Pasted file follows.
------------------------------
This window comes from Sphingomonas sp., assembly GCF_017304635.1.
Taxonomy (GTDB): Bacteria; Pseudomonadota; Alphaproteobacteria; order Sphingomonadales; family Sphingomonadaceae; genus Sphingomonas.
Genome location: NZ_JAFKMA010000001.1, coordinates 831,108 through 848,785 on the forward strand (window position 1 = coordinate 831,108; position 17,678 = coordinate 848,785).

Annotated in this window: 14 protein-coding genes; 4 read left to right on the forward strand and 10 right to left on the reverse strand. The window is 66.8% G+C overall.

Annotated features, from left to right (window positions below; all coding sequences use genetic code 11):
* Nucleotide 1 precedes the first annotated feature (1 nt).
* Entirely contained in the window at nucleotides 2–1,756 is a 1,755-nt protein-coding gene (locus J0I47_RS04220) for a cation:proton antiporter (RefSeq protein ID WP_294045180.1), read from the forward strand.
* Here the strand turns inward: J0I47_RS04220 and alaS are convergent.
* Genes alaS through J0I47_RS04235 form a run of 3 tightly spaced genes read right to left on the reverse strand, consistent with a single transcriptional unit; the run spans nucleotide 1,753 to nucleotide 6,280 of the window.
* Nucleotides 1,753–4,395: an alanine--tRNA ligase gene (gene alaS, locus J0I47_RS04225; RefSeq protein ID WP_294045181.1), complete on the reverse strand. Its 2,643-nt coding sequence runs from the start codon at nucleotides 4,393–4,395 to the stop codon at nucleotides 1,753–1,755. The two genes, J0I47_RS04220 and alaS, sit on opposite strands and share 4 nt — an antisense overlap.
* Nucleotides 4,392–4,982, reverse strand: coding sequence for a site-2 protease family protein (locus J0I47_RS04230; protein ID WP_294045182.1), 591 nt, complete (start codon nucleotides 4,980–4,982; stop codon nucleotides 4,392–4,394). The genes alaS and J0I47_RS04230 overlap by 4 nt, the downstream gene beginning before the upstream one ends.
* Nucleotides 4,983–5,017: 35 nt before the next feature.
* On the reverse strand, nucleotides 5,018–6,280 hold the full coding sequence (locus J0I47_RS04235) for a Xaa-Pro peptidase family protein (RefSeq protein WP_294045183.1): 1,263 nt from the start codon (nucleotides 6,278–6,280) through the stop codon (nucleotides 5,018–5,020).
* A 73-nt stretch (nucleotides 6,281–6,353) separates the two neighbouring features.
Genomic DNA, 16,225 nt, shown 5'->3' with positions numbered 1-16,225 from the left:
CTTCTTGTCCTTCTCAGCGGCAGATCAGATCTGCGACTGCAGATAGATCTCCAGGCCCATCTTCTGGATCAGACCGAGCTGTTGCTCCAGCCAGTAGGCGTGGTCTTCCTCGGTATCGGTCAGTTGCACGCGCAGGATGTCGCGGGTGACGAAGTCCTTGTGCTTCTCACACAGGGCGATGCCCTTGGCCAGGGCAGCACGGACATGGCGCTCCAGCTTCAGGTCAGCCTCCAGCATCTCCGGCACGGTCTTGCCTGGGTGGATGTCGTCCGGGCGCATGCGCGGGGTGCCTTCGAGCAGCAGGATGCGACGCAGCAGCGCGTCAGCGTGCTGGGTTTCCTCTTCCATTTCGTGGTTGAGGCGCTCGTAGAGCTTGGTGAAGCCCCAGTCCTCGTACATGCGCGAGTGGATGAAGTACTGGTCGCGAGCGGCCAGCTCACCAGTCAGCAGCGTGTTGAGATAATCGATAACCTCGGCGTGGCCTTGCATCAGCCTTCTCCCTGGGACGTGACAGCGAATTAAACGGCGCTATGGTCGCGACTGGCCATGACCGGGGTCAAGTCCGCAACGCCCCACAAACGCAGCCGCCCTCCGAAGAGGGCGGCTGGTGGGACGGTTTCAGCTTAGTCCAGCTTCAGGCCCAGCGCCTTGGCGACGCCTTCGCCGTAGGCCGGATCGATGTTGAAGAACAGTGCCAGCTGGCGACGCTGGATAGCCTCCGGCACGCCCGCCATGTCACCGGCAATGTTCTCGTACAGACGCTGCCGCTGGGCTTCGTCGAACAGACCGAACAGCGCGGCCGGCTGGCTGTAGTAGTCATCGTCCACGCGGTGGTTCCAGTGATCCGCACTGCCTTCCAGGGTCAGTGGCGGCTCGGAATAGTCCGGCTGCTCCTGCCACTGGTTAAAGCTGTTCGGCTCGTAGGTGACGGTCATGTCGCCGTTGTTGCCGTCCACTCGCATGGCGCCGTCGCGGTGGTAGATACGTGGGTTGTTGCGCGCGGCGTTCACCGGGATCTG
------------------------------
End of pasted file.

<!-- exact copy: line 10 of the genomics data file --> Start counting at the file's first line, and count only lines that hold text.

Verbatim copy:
* Nucleotides 1,753–4,395: an alanine--tRNA ligase gene (gene alaS, locus J0I47_RS04225; RefSeq protein ID WP_294045181.1), complete on the reverse strand. Its 2,643-nt coding sequence runs from the start codon at nucleotides 4,393–4,395 to the stop codon at nucleotides 1,753–1,755. The two genes, J0I47_RS04220 and alaS, sit on opposite strands and share 4 nt — an antisense overlap.